Research published this week by the organisation Solicitors for the Elderly finds that 70% of UK parents have no plans for the care of their children in the event of their deaths. It should serve as a reminder for parents with children to revisit and update their wills, says Olivia Meekin a Partner and member of the Private Client team.
New research from Solicitors for the Elderly published to mark its annual Update Your Will awareness week, reports families are ill-prepared for the deaths of mum and dad and do not understand what will happen to their children should illness or an accident result in their early death.
The research finds that 70% of UK parents have no plans for the care of their children in the event of their deaths, and just two out of every 10 parents understand that social services or the courts decide what happens to children if no will is in place.
It is understandable that many of us do not wish to address the worst possible future where children are left without both parents, but it is vitally important to set out your wishes for their future care through your will.
In the devastating circumstances where both parents die before children reach the age of 18 and no will exists or is out of date, the courts will take responsibility for their care until a guardian is appointed.
Parents often wrongly believe that grandparents, aunts, uncles or even godparents naturally become guardians. Whilst the courts may decide they might be the most appropriate guardians, that is not always guaranteed. The Courts will consider what is in the best interests of the children, taking into account their education and activities, meaning a move to a different part of the country may not be the best outcome.
Where a will exists and where parents have named guardians for their children, the courts will in most instances follow those wishes.
The research from Solicitors for the Elderly carried out by Censusworldwide in December 2022 also finds:
- That 56% of UK adults have updated their will within the last five years, meaning around a half of UK wills are out of date.
- Half of UK adults have experienced a life-changing event, such as getting married, divorced or having a child, since they last updated their will.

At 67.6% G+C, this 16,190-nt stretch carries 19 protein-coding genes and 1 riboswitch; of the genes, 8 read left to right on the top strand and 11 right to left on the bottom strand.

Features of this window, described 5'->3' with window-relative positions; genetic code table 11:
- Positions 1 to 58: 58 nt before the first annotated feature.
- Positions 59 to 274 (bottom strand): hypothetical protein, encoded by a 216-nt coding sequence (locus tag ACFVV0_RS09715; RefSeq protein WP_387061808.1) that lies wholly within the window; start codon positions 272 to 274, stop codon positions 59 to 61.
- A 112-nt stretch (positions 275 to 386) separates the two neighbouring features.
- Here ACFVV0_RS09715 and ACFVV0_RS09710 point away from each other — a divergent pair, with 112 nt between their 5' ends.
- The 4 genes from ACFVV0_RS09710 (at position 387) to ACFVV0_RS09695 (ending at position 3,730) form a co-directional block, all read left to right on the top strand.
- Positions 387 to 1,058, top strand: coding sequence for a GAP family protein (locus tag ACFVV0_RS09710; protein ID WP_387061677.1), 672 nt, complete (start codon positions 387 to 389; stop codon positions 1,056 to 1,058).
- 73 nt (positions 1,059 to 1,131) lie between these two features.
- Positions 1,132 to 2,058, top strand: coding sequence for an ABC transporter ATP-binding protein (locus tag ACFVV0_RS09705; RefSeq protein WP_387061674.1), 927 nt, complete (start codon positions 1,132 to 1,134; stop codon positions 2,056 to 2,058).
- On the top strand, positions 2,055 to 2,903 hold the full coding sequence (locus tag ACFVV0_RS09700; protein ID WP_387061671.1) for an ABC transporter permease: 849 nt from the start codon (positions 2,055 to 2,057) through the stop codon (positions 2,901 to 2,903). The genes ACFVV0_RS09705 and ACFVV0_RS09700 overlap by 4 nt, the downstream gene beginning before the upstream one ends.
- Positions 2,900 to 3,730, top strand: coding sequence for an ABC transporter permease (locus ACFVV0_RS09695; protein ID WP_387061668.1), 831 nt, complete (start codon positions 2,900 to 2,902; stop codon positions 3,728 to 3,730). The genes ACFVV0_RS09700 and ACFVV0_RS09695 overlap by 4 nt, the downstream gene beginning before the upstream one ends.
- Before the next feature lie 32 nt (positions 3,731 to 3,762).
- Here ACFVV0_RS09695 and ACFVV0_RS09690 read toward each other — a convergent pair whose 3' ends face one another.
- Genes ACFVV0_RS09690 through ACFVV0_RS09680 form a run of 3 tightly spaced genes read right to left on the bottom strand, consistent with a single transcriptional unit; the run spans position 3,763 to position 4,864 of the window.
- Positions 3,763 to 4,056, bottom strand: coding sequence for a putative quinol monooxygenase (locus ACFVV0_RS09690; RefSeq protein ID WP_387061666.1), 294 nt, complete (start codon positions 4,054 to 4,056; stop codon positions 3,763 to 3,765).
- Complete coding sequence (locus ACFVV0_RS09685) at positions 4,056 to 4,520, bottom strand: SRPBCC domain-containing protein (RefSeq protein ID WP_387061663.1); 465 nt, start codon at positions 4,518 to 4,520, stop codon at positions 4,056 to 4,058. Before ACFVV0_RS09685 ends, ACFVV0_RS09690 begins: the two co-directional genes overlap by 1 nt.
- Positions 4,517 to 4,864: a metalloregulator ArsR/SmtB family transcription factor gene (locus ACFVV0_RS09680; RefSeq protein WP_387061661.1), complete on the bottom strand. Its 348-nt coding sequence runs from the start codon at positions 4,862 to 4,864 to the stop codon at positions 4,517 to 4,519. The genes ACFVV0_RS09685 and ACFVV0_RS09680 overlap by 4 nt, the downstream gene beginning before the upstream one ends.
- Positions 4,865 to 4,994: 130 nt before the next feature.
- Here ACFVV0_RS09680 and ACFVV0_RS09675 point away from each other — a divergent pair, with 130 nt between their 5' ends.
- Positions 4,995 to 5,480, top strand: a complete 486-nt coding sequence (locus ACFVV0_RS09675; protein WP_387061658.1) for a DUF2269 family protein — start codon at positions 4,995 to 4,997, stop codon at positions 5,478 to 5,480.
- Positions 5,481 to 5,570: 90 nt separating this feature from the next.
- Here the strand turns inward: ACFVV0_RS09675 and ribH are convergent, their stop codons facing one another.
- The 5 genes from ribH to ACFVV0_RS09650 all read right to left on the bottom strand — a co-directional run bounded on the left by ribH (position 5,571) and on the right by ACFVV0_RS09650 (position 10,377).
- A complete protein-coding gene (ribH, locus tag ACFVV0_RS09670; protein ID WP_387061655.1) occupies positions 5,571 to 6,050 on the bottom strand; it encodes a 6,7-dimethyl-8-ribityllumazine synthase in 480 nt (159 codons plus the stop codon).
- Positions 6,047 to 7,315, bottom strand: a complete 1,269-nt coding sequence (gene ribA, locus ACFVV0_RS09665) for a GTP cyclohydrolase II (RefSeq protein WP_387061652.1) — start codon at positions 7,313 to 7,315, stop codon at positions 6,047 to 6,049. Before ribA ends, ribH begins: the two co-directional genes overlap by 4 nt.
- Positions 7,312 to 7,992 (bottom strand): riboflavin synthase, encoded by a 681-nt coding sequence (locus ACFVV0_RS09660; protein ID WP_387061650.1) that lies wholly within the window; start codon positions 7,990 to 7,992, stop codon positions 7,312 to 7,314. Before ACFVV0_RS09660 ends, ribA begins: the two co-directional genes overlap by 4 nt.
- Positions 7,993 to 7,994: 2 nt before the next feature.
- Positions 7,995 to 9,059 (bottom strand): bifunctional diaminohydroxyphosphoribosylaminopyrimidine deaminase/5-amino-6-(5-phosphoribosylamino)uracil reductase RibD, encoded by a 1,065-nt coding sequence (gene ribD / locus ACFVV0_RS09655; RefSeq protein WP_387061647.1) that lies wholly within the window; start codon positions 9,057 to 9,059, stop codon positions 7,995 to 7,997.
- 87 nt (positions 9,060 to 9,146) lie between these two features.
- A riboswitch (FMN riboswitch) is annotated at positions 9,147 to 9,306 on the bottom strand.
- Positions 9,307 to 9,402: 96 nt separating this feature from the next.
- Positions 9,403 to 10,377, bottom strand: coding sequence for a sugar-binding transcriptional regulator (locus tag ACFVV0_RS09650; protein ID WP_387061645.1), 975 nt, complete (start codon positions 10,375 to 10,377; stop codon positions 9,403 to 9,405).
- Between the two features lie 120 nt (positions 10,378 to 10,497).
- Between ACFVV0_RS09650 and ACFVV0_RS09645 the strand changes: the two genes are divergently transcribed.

- One-fifth of UK adults know someone who has been affected by something going wrong with a will.
How often should you update your will?
It is not uncommon for individuals to believe that once a will has been created there is no need to worry. But a will should not be considered static. Just as personal circumstances change, so should your will.
We recommend that a will is updated at least every five years or when significant changes happen in your life. That might include the arrival of children, divorce or death, the sale of a business or relocating overseas. Despite what many believe, marriage invalidates any previous wills, meaning that recently married couples will want to revisit and create a new one.
Creating or updating a will is a straightforward and inexpensive way to ensure that your estate is shared in a way you wish and that the future care of your children is decided by you.
Contact our Private Client Solicitors
If you are in need of advice or assistance on any of the legal issues mentioned in this article please contact any member of our experienced Private Client team Nicholas Barlow, Olivia Meekin, or Helen Langworthy on 020 7631 4141 or or email firstname.lastname@example.org Our Private Client Team will be glad to deal with any queries you might have.
This note is for guidance only and has been prepared in accordance with current legislation and procedures in force at the time of publication.
The above is correct as at 26 January 2023. The information above may be subject to change.
The content of this note should not be considered legal advice and each matter should be considered on a case-by-case basis.